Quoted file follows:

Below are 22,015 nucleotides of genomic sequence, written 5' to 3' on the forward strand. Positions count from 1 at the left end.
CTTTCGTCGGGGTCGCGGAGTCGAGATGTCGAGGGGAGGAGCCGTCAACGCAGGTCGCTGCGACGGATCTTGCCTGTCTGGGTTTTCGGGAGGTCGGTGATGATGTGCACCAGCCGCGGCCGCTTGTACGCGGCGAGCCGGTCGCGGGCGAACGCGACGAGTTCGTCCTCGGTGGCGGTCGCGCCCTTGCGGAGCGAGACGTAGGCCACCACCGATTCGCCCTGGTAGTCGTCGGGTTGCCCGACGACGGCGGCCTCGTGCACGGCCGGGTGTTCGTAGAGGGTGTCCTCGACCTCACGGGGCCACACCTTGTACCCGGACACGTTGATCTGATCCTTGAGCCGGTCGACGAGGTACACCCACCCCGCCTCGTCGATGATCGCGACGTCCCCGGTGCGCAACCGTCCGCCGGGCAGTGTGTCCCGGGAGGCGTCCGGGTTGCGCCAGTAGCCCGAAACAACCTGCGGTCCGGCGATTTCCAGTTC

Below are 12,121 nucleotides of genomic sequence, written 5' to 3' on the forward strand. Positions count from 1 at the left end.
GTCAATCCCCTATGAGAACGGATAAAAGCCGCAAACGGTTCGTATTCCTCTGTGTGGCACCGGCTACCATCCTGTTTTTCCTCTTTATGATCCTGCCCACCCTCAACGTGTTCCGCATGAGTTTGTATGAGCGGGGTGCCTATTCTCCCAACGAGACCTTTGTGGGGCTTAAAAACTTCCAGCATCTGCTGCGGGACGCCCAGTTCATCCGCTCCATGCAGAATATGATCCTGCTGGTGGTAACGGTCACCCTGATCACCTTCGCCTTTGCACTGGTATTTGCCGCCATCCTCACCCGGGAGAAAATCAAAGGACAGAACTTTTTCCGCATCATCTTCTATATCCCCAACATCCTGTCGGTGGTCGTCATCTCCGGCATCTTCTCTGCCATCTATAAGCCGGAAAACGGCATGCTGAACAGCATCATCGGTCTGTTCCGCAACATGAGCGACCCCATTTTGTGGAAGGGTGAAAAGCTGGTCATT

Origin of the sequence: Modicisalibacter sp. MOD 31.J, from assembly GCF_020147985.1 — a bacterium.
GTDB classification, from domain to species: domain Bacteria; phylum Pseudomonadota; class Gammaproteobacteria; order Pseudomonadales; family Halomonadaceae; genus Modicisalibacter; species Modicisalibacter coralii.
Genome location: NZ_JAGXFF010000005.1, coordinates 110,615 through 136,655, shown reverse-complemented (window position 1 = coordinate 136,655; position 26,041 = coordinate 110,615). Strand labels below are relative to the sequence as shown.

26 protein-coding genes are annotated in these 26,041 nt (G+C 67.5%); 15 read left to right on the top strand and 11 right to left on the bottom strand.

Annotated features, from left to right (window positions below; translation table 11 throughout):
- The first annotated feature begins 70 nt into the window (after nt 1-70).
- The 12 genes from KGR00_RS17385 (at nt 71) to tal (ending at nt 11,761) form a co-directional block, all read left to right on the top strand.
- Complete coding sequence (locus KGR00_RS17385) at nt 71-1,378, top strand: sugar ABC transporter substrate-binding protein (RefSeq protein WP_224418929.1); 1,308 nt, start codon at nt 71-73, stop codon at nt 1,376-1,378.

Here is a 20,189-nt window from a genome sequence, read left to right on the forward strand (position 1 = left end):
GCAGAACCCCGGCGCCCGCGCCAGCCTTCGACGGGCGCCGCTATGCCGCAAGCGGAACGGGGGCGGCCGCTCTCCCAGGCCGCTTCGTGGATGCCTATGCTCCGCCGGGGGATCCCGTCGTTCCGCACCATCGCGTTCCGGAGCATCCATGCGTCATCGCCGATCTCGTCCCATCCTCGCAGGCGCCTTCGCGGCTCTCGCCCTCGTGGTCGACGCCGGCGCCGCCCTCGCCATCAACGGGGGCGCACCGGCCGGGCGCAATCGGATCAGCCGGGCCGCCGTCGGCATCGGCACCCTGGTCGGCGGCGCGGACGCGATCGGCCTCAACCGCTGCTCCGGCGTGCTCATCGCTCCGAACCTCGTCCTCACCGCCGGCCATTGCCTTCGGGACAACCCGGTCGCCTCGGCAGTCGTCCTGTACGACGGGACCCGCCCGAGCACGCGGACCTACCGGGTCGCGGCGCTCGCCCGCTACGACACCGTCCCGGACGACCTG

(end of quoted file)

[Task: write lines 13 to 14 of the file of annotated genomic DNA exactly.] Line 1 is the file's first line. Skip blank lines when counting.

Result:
Here is a 20,189-nt window from a genome sequence, read left to right on the forward strand (position 1 = left end):
GCAGAACCCCGGCGCCCGCGCCAGCCTTCGACGGGCGCCGCTATGCCGCAAGCGGAACGGGGGCGGCCGCTCTCCCAGGCCGCTTCGTGGATGCCTATGCTCCGCCGGGGGATCCCGTCGTTCCGCACCATCGCGTTCCGGAGCATCCATGCGTCATCGCCGATCTCGTCCCATCCTCGCAGGCGCCTTCGCGGCTCTCGCCCTCGTGGTCGACGCCGGCGCCGCCCTCGCCATCAACGGGGGCGCACCGGCCGGGCGCAATCGGATCAGCCGGGCCGCCGTCGGCATCGGCACCCTGGTCGGCGGCGCGGACGCGATCGGCCTCAACCGCTGCTCCGGCGTGCTCATCGCTCCGAACCTCGTCCTCACCGCCGGCCATTGCCTTCGGGACAACCCGGTCGCCTCGGCAGTCGTCCTGTACGACGGGACCCGCCCGAGCACGCGGACCTACCGGGTCGCGGCGCTCGCCCGCTACGACACCGTCCCGGACGACCTG